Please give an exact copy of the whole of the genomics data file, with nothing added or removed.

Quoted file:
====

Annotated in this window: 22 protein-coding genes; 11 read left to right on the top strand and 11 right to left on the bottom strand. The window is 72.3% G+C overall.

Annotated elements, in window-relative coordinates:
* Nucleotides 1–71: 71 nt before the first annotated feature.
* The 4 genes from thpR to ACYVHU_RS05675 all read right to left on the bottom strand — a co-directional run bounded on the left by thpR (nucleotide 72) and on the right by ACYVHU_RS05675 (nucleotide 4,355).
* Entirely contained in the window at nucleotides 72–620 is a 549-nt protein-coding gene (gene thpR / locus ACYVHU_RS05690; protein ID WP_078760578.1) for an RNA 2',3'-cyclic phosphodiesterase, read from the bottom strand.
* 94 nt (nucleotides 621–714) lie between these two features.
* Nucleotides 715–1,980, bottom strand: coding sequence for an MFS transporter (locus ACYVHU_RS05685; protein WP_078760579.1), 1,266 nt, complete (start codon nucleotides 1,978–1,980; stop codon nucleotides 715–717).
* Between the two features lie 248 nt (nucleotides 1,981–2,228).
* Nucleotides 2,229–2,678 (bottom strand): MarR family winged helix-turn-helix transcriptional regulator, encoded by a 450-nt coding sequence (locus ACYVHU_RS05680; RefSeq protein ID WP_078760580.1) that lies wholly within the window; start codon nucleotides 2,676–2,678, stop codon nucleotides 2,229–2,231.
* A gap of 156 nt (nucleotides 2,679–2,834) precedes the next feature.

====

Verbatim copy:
Annotated in this window: 22 protein-coding genes; 11 read left to right on the top strand and 11 right to left on the bottom strand. The window is 72.3% G+C overall.

Annotated elements, in window-relative coordinates:
* Nucleotides 1–71: 71 nt before the first annotated feature.
* The 4 genes from thpR to ACYVHU_RS05675 all read right to left on the bottom strand — a co-directional run bounded on the left by thpR (nucleotide 72) and on the right by ACYVHU_RS05675 (nucleotide 4,355).
* Entirely contained in the window at nucleotides 72–620 is a 549-nt protein-coding gene (gene thpR / locus ACYVHU_RS05690; protein ID WP_078760578.1) for an RNA 2',3'-cyclic phosphodiesterase, read from the bottom strand.
* 94 nt (nucleotides 621–714) lie between these two features.
* Nucleotides 715–1,980, bottom strand: coding sequence for an MFS transporter (locus ACYVHU_RS05685; protein WP_078760579.1), 1,266 nt, complete (start codon nucleotides 1,978–1,980; stop codon nucleotides 715–717).
* Between the two features lie 248 nt (nucleotides 1,981–2,228).
* Nucleotides 2,229–2,678 (bottom strand): MarR family winged helix-turn-helix transcriptional regulator, encoded by a 450-nt coding sequence (locus ACYVHU_RS05680; RefSeq protein ID WP_078760580.1) that lies wholly within the window; start codon nucleotides 2,676–2,678, stop codon nucleotides 2,229–2,231.
* A gap of 156 nt (nucleotides 2,679–2,834) precedes the next feature.